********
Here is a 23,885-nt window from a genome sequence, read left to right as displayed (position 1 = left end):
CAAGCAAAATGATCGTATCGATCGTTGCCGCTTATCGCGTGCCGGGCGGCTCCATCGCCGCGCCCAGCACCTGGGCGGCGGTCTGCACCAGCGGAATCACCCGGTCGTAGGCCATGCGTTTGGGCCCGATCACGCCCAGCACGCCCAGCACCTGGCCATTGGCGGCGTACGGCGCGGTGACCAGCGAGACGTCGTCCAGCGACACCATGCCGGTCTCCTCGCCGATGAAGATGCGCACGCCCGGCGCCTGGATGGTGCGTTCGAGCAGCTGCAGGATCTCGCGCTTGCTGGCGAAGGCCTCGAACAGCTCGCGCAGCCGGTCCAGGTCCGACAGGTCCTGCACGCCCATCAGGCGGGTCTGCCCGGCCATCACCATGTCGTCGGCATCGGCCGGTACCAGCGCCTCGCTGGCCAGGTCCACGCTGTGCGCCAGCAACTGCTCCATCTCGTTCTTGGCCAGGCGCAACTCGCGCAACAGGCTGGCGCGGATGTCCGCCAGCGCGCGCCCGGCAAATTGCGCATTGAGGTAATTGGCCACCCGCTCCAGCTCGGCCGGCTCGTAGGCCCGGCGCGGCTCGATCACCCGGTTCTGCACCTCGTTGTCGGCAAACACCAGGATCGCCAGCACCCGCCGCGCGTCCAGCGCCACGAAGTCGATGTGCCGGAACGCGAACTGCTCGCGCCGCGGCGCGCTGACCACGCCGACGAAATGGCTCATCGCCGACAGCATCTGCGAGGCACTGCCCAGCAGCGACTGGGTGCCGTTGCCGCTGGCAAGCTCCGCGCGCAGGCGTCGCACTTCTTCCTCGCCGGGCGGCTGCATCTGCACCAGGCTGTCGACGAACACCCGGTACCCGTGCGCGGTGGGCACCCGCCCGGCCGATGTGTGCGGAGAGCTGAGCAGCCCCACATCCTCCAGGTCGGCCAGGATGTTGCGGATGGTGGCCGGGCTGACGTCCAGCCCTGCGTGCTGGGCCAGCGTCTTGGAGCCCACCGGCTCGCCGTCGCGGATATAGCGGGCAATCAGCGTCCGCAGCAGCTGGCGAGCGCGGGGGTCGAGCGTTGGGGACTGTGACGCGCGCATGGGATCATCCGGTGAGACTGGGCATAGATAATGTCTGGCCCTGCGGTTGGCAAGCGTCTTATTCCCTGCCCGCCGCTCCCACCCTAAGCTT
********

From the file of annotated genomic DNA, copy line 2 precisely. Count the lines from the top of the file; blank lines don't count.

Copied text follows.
CAAGCAAAATGATCGTATCGATCGTTGCCGCTTATCGCGTGCCGGGCGGCTCCATCGCCGCGCCCAGCACCTGGGCGGCGGTCTGCACCAGCGGAATCACCCGGTCGTAGGCCATGCGTTTGGGCCCGATCACGCCCAGCACGCCCAGCACCTGGCCATTGGCGGCGTACGGCGCGGTGACCAGCGAGACGTCGTCCAGCGACACCATGCCGGTCTCCTCGCCGATGAAGATGCGCACGCCCGGCGCCTGGATGGTGCGTTCGAGCAGCTGCAGGATCTCGCGCTTGCTGGCGAAGGCCTCGAACAGCTCGCGCAGCCGGTCCAGGTCCGACAGGTCCTGCACGCCCATCAGGCGGGTCTGCCCGGCCATCACCATGTCGTCGGCATCGGCCGGTACCAGCGCCTCGCTGGCCAGGTCCACGCTGTGCGCCAGCAACTGCTCCATCTCGTTCTTGGCCAGGCGCAACTCGCGCAACAGGCTGGCGCGGATGTCCGCCAGCGCGCGCCCGGCAAATTGCGCATTGAGGTAATTGGCCACCCGCTCCAGCTCGGCCGGCTCGTAGGCCCGGCGCGGCTCGATCACCCGGTTCTGCACCTCGTTGTCGGCAAACACCAGGATCGCCAGCACCCGCCGCGCGTCCAGCGCCACGAAGTCGATGTGCCGGAACGCGAACTGCTCGCGCCGCGGCGCGCTGACCACGCCGACGAAATGGCTCATCGCCGACAGCATCTGCGAGGCACTGCCCAGCAGCGACTGGGTGCCGTTGCCGCTGGCAAGCTCCGCGCGCAGGCGTCGCACTTCTTCCTCGCCGGGCGGCTGCATCTGCACCAGGCTGTCGACGAACACCCGGTACCCGTGCGCGGTGGGCACCCGCCCGGCCGATGTGTGCGGAGAGCTGAGCAGCCCCACATCCTCCAGGTCGGCCAGGATGTTGCGGATGGTGGCCGGGCTGACGTCCAGCCCTGCGTGCTGGGCCAGCGTCTTGGAGCCCACCGGCTCGCCGTCGCGGATATAGCGGGCAATCAGCGTCCGCAGCAGCTGGCGAGCGCGGGGGTCGAGCGTTGGGGACTGTGACGCGCGCATGGGATCATCCGGTGAGACTGGGCATAGATAATGTCTGGCCCTGCGGTTGGCAAGCGTCTTATTCCCTGCCCGCCGCTCCCACCCTAAGCTT